by Richard Sheffield
Multiple Bogey Situations
Sometimes you'll face two opponents, not just one. Learn how to handle them both and survive.
Occasionally, two enemy aircraft will appear on your radar. Both may even fire missiles at you. What you do at this point depends on a number of factors:
Your energy level.
Your mission: Are you closing on a bombing target?
Weapons available: Don't attack two planes when you have only one missile left.
Number of bombs carried: Speed and maneuverability both suffer with heavy bomb loads.
Fuel left and distance to base.
Two against one is a serious situation, and you must weigh all these factors before choosing your course of action. Depending upon your situation, you'll take a totally defensive, cautiously aggressive, or totally aggressive stance.
When entering into an attack on two opponents, you're violating Oswald Boelcke's first rule of air combat: Always attack with an advantage. Reconsider if you have several other factors against you, such as low fuel or control problems due to previous missile hits. If you decide to make a run for it, here's what you should do:
Drop all bombs.
Fire a missile at one of the targets, even if you're out of range—you may get lucky.
If you have the necessary altitude, perform a Split-S and begin an unloaded acceleration toward base (use the afterburners if you have enough fuel).
If you're at low altitude and have plenty of fuel, use your afterburners either to escape at low altitude or go straight up and hope they can't follow you.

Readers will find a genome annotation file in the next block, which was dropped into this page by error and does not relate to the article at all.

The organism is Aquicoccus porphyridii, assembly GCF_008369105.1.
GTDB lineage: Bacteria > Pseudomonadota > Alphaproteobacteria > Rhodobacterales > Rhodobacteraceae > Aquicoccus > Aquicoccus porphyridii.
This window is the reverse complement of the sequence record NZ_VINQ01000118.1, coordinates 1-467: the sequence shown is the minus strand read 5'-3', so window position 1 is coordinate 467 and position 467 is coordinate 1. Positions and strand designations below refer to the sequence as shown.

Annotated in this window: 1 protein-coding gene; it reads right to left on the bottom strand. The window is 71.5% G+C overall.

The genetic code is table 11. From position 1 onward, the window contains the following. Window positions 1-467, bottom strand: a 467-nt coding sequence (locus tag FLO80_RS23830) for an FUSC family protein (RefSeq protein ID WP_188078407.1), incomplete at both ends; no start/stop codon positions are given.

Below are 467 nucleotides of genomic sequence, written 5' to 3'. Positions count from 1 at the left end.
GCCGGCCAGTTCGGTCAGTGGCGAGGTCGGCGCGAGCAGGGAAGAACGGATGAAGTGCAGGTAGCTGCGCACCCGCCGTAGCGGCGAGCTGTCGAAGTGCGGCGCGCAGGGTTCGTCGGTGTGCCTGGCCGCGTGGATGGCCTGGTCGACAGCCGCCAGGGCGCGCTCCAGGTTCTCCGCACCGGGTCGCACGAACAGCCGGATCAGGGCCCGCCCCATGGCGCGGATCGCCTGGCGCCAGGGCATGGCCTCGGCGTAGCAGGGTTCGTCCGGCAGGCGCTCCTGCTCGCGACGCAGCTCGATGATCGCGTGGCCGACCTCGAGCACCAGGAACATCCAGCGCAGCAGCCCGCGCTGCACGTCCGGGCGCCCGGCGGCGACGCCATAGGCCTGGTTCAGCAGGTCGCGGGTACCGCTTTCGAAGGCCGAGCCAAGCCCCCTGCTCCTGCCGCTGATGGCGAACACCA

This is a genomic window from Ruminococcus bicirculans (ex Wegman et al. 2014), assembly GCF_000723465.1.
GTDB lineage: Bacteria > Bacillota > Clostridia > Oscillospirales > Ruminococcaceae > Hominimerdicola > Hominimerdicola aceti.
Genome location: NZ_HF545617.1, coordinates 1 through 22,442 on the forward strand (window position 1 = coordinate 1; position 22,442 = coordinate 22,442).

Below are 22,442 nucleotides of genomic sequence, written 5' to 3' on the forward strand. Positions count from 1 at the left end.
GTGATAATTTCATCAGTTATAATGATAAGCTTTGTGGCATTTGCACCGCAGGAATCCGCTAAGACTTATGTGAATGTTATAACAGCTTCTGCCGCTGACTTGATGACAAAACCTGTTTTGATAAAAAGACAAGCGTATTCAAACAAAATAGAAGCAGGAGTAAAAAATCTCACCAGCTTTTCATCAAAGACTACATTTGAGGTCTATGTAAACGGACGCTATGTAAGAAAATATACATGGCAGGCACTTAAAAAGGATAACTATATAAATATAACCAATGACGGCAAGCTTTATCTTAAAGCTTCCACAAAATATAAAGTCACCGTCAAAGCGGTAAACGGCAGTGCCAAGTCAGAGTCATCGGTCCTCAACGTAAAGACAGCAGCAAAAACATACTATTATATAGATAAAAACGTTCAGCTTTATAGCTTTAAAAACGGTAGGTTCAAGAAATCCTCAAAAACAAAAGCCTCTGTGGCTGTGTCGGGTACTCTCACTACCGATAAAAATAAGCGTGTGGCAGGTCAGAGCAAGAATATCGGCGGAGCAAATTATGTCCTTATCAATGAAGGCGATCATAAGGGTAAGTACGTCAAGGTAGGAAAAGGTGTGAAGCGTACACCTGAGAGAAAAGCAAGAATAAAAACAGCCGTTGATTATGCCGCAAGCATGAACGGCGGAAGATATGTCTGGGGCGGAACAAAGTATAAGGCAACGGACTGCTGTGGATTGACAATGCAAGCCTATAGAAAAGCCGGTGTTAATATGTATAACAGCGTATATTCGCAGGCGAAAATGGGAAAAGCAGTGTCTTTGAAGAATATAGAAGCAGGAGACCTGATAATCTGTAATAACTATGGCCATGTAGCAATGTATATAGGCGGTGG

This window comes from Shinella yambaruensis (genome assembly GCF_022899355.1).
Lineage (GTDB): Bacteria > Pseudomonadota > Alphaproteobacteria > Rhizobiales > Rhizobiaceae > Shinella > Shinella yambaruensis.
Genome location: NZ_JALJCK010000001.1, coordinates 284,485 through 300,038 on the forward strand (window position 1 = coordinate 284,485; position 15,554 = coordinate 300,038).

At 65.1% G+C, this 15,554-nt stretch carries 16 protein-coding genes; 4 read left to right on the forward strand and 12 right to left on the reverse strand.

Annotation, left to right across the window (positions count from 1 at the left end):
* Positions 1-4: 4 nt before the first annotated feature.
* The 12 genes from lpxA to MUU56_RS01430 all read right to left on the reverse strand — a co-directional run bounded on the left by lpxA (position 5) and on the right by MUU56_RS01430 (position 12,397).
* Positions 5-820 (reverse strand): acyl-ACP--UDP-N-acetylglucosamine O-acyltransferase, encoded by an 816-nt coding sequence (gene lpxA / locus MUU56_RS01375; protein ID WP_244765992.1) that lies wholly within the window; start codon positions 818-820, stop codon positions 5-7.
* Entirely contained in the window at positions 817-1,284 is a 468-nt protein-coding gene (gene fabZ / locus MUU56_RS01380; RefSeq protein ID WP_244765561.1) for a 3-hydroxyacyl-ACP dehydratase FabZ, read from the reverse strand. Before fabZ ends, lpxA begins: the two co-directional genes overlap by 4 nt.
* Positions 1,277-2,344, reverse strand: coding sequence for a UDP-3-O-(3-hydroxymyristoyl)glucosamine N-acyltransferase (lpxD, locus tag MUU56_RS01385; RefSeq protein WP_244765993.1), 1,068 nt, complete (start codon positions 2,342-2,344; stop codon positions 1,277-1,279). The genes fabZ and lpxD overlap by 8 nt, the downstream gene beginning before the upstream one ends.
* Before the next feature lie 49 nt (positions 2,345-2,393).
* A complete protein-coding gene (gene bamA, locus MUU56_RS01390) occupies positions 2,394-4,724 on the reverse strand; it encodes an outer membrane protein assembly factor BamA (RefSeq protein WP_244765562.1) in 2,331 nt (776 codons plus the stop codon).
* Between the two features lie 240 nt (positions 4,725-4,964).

To attack two opponents, your aircraft must be undamaged and you should have adequate fuel and weapons. But maybe you're still carrying bombs you'll need for a ground attack later; now is a good time to consider a cautious attack.
Arm and fire a medium-range missile at one opponent (1).
Light the afterburners and fly head-on toward the second aircraft, offering the worst possible missile target (2).
Pass beneath the enemy and try to obtain 10-20 miles of separation.
Shut down the burners, but stay at 100-percent power.
Keeping up your speed, make a broad sweeping turn, staying out of short-missile range but within range for your medium-range missiles (3).
Keep firing Sparrows at your opponent until one strikes home.
Close in for a one-on-one with the other target.
To carry out a totally aggressive attack on two opponents may be exciting, but it's also very dangerous (or as dangerous as a simulation can get). History, however, is full of successful one-on-two accounts, so if the right opportunity presents itself, don't hesitate.
To aggressively attack two opponents, your bombs should be gone, and you should have plenty of fuel and at least two Sidewinders and two Sparrows.
Fire off a Sparrow at one opponent to keep him busy for a minute or so (1).
Head straight for enemy aircraft #2. You'll certainly have to dodge missiles here, so keep an eye out. An extra pair of hands and eyes here is very helpful (2).
As you approach #2, cut power and try to out-turn your opponent for a gun shot (3).
Keep an eye on the Sparrow that's chasing target #1. If the missile hits or runs out of fuel, fire a Sidewinder at #2.
If the Sparrow you first shot missed and a Sidewinder shot at #2 also misses, break off the attack. Disengage and build up some airspeed; then repeat this procedure until one of the targets goes down.
Move in for a one-on-one attack.